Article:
Amtrak's new high-speed train performed well during its first month of service, despite flubbing its second day on the job. Since its launch Dec. 11, Acela Express has far outpaced ridership projections, the company announced yesterday.
Ticket sales during the train's first four weeks totaled more than $1.25 million - 12 percent higher than Amtrak expected - despite the glitch that sidelined the train on its second day.
More than 11,000 customers have ridden the blue-and-silver snub-nosed train, which makes one round trip a day between Washington and Boston.
Its on-time performance is 94 percent, based on a 15-minute standard used by airlines, officials said. That's about the same as the Metroliner's performance.
Amtrak is investing $2.8 billion in the high-speed service and counting on it to help meet a congressional requirement that the company become self-sufficient by 2003.
"We're happy about the on-time performance, particularly after the problems that happened the first week," said Amtrak spokesman Rick Remington. "But this is just one train, one month - it will take a couple of months for a real trend to develop."
He said more travelers than expected were using the train for longer trips, catching the Acela in New York and taking it to Boston, for example.
On the Acela, a trip between Baltimore and New York is 11 minutes faster than on the Metroliner. But north of New York, where Amtrak made track improvements, the train can travel up to 150 mph, providing a 45- minute-faster trip.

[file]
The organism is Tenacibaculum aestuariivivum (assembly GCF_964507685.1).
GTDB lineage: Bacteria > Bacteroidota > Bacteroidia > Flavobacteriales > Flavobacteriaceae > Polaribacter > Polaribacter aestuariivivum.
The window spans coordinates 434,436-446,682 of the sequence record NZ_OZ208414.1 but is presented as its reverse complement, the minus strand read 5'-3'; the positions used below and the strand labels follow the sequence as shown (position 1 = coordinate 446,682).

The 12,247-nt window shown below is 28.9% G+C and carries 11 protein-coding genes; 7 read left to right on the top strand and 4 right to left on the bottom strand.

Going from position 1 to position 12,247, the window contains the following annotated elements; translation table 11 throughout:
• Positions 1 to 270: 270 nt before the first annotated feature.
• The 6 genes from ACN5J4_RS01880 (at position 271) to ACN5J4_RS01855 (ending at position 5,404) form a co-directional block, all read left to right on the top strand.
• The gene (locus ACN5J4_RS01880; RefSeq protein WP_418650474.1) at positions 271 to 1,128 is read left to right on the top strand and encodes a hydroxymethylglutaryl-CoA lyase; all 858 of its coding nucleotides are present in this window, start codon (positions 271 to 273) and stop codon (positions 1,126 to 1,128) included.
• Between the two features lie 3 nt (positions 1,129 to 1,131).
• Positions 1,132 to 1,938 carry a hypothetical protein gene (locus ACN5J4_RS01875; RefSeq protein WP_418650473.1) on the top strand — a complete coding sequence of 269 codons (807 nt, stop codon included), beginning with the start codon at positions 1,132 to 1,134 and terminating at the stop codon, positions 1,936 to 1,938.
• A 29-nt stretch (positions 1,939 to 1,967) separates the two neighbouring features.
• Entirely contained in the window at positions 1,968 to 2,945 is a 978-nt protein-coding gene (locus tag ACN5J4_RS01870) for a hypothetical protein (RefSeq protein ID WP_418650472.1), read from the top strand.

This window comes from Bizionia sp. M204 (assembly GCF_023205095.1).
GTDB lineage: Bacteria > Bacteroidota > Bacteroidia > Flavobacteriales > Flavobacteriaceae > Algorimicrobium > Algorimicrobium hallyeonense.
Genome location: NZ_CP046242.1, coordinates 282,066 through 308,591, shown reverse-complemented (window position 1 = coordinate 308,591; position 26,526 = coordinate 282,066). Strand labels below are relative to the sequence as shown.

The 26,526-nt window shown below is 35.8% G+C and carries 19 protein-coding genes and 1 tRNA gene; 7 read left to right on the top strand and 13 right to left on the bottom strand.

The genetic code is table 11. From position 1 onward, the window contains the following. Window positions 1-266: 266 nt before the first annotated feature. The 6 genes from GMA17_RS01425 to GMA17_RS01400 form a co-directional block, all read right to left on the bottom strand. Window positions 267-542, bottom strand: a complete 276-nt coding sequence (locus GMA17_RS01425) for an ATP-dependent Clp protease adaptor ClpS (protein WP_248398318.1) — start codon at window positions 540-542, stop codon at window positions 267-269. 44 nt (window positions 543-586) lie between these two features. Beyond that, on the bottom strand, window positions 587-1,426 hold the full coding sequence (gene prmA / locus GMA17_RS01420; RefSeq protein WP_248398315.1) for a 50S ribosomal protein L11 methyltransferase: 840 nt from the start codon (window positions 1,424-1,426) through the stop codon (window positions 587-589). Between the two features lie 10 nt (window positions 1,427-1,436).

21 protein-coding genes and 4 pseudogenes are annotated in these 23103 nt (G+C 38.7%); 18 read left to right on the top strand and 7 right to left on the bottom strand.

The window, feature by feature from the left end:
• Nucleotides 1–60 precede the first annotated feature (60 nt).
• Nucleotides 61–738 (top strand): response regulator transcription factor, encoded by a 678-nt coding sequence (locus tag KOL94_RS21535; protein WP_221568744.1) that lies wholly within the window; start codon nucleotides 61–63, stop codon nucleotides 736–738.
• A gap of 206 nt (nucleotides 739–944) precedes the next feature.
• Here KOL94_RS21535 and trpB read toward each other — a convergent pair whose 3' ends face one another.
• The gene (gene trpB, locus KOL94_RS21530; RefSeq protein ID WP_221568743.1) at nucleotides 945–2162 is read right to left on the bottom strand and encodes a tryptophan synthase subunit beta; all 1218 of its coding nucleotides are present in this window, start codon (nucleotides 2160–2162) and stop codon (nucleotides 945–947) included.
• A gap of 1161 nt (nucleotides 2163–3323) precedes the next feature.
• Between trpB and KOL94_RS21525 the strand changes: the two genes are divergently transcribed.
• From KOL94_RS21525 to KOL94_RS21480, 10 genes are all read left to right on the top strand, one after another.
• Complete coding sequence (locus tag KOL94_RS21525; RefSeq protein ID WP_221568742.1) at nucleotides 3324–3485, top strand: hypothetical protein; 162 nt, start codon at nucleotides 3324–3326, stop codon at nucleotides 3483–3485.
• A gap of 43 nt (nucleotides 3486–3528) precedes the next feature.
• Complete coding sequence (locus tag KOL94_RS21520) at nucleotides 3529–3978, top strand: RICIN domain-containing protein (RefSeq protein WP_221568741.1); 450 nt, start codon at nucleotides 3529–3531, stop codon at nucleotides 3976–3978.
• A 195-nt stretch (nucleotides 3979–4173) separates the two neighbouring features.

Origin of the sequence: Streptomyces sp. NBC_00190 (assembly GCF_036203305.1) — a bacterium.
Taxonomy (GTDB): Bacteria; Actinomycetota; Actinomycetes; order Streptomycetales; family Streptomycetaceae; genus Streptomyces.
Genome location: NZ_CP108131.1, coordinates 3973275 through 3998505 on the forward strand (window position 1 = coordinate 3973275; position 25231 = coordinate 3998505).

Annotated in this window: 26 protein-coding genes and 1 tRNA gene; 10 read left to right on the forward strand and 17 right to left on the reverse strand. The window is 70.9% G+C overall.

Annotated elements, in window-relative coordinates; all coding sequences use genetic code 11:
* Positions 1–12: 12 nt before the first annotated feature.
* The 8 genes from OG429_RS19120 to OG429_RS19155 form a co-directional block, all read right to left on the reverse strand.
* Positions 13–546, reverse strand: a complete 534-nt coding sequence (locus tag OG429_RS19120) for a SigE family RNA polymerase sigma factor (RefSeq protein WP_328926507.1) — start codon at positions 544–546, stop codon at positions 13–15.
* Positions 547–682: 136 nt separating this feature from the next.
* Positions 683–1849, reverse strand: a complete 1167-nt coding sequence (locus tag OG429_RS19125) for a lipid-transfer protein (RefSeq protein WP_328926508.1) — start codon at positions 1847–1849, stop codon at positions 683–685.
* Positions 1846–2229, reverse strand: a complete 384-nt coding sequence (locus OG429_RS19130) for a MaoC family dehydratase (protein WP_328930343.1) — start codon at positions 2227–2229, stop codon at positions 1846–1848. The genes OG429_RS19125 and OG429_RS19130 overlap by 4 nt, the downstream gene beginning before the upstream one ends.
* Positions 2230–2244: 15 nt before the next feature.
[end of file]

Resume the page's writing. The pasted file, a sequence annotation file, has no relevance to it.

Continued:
On its inaugural run, passengers said they liked the train's roomier seats, conference tables, lobster sandwiches and individual audio systems.
The train is the first of 20 ordered from Bombardier Transportation of Canada and France's Alston Ltd.
Amtrak plans to put two more trains to work late next month: a nonstop run between Washington and New York, and another between New York and Boston.
Each will depart early in the morning and return in late afternoon, aimed at day business travelers, Remington said.
Another two trains will go into service by May, when the Acela Express begins to replace existing Metroliner service.
At that point, it will be easier to measure the popularity of the train against the Metroliner, said Scott Leonard, assistant director of the National Association of Railroad Passengers.
With one train in service, Leonard says his organization has yet to get a handle on public reaction to Acela.
"I'm very impressed with the train physically," Leonard said. "But it's going to be hard to get a good picture of what the riders think until they have a full schedule in place. Then we'll have a way to compare it."
Once all the trains are in service, Amtrak expects them to net $180 million a year compared with $20 million from the Metroliner service.